They have done so because the fight for Syria has become of one al Qaeda’s top priorities. Al Qaeda and affiliated groups are devoting talent and resources to the fight.

Some arms in the hands of FSA commanders we can trust (as opposed to FSA brigades we cannot), will probably fail to stem the tide of the al Qaeda-led coalition’s advances in the north. And that is assuming those arms stay in the “good” rebels’ hands, which isn’t always the case. Supporting some rebel forces is something the US and the West must pursue, but it is also easier said than done.

Thomas Joscelyn is a Senior Fellow at the Foundation for Defense of Democracies and the Senior Editor for FDD's Long War Journal.

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  • Joseph says:

    Not surprising at all.
    It seems the infighting between ISIL/AQ and FSA forces has intensified lately. Is that because they both realize now no one is going to blow up Assad’s air force and their margins for victory have slimmed?
    I fear what happens if Assad manages to push out all the foreign rebels who go home to Europe and North America disgruntled, bitter and well trained.

  • donowen says:

    It’s time to begin significant drone strikes on our enemy Al Qaeda (ISIS) in Syria. FSA agents can certainly use target designators. There are apparently lots of targets.

  • gb says:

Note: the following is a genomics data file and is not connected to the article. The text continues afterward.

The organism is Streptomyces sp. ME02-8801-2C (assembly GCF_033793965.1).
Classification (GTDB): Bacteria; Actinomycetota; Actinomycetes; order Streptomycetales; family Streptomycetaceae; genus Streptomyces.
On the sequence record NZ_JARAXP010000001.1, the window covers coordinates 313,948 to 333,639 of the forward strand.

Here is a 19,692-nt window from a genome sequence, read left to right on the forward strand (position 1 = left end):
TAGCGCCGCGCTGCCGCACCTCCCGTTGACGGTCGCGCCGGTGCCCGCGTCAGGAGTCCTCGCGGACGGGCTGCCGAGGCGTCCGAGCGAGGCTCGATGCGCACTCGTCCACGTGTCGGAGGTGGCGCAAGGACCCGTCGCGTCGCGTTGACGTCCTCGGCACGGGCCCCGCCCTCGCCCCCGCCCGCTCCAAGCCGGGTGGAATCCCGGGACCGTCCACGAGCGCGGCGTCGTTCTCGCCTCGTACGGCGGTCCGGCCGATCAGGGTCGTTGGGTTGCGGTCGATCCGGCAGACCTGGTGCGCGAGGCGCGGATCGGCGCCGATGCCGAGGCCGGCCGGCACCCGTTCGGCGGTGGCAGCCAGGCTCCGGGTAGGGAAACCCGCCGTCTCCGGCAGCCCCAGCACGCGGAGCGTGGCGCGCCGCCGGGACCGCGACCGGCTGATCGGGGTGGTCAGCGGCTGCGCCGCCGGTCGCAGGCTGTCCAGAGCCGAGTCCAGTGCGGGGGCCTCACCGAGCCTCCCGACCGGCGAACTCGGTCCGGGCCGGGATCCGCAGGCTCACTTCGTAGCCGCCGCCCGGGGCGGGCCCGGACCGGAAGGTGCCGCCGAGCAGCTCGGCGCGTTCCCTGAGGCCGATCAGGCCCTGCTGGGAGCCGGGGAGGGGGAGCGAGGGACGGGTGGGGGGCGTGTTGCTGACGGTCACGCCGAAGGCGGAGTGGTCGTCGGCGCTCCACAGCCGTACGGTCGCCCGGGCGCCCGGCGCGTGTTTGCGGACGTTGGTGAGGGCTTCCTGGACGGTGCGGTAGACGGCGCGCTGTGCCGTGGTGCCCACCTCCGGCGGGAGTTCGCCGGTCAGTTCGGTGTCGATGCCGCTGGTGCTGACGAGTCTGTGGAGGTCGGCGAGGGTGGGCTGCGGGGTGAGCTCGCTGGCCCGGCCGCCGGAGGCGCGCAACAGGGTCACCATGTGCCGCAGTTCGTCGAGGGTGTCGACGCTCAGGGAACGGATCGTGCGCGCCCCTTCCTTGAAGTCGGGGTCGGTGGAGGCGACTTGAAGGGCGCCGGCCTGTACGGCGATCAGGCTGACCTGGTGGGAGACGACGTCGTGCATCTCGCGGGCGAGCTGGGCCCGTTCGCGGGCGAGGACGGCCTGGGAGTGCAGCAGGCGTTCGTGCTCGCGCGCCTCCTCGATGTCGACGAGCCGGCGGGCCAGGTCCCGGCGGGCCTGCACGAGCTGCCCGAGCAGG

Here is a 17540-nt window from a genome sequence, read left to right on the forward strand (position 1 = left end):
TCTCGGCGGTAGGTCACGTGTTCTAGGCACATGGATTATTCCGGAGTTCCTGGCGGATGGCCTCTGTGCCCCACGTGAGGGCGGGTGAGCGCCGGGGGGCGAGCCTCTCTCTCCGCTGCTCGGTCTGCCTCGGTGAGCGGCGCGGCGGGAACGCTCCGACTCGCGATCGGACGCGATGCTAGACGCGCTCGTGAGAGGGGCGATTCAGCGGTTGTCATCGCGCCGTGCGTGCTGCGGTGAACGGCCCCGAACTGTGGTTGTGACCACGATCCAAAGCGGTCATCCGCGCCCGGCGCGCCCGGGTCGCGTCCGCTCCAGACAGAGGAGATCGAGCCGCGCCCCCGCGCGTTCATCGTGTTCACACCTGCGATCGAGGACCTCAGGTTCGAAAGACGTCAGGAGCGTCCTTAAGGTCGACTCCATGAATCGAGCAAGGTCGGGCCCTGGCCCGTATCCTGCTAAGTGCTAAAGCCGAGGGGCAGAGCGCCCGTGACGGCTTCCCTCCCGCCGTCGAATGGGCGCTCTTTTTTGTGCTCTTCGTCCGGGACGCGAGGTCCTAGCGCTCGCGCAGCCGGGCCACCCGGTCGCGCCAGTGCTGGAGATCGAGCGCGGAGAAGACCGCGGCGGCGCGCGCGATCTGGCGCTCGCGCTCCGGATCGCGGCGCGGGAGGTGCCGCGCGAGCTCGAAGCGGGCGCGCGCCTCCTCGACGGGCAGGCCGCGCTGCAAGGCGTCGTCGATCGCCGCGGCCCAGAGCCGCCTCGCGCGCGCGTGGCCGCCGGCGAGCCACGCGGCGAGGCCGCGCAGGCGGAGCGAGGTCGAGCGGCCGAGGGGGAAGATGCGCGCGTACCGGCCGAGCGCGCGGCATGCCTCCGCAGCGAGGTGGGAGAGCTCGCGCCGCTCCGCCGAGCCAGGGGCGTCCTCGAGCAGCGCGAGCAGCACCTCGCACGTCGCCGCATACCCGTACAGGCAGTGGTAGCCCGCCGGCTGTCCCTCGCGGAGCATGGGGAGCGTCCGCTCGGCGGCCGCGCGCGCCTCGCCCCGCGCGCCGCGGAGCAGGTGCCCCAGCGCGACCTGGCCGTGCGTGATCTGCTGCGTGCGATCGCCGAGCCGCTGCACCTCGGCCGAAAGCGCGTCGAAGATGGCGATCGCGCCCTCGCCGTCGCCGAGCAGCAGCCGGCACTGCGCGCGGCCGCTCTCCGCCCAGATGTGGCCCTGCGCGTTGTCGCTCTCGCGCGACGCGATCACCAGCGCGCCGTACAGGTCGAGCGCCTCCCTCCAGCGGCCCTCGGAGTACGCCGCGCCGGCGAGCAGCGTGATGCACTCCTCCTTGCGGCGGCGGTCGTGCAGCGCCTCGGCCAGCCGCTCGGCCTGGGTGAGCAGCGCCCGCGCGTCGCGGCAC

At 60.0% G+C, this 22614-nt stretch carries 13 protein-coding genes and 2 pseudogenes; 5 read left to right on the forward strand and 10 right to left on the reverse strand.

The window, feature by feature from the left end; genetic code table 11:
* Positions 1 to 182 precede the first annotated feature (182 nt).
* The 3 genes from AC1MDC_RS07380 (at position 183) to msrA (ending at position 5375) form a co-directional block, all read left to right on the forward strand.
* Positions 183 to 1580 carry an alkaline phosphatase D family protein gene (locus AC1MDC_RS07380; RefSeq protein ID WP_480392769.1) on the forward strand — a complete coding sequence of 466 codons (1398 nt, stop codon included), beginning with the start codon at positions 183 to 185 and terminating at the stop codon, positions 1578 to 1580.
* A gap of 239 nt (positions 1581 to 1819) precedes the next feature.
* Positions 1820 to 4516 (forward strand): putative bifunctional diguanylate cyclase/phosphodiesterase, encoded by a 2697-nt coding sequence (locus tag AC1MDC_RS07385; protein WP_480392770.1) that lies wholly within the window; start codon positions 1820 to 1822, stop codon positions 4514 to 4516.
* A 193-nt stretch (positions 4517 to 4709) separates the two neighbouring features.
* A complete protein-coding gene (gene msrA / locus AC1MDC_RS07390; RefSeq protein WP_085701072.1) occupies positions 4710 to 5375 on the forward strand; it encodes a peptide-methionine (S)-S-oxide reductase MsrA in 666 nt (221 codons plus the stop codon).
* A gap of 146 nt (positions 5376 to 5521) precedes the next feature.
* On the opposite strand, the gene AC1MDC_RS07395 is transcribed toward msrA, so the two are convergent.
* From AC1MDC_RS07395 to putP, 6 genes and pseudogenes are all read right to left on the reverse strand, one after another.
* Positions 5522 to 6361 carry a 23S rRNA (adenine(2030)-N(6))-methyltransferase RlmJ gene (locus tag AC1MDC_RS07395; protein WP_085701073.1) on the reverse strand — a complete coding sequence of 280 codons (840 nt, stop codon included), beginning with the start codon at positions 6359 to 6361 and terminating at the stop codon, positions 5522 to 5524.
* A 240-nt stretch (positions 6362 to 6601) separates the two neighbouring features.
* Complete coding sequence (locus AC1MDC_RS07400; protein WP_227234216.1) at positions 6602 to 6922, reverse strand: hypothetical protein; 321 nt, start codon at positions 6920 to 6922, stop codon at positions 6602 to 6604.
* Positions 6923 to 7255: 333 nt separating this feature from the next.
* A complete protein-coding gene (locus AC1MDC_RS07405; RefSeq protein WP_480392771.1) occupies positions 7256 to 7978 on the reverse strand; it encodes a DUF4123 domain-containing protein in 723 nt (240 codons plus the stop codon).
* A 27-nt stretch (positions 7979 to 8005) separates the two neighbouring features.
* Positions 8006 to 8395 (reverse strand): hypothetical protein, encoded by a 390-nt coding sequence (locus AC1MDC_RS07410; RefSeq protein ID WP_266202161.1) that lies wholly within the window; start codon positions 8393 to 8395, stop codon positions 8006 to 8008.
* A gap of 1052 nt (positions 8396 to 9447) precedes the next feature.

And this is to no one’s surprise, of course this was part of the CIA’s overall strategy to destabilize Assad…where the hell else would the weapons go?

  • David says:

    Arming the Syrian rebels is a lot less dangerous if we avoid sending them dangerous new types of weapons, and concentrate on ensuring their supply of basic weapons such as small arms and RPGs. If a few, or even a large number, of these weapons fall into Al Qaeda’s hands, it doesn’t really increase their abilities that much, as they already have lots of AKs, etc.
    What it does do is even up the ammunition supply advantage that Al Qaeda has now.

  • blert says:

    The Mujahireen (Migrants) Brigade is a clone of the International Brigade. (Spanish civil war)
    Consequently, I suggest that ‘International Brigade’ is a more apt descriptor.
    This cadre is an extremely dangerous development.
    For, what happens in Syria won’t stay in Syria when they’re done.

  • NP says:

    Success on the battlefield doesn’t necessarily have to equate to numbers. ISIS and AQ fighters are better organized, experienced, disciplined and leadership. That can be a deadly advantage for any sized fighting force. Doing some math it appears that the regime cannot possibly win in a war of pure attrition. They don’t have the numbers and even with advanced weaponry they would be decapitated. Enter Hezbollah, Quds and WMDs to help tilt the scales or at least level the field. However, I think the realization is that Assads days, months or years are numbered. While losing an arms cache to AQ or ISIS is certainly not a laughing matter it isn’t necessarily a reason to stop supporting more moderate FSA elements because the only other option is the true establishment of an Islamic caliphate in the heart of the Middle East that will serve as a bridge for radical Islam from the Magrem to Pakistan. That’s not an option and we all know that. I doubt that Iran and Israel will be prepared to allow ISIS/AQ maintain a geographical presence there. The risk of more nations entering a war in the Levant grows every day that Assad is in power and moderate FSA elements are trampled by radical Jihadist.

  • Michael Green says:

    “Supporting some rebel forces is something the US and the West must pursue, but it is also easier said than done.”
    Truly remarkable that you would make the above statement. The so called ‘rebel’ forces are completely contaminated with Islamist Jihadist murderers, who have been slaughtering Christian and Alawite Syrians.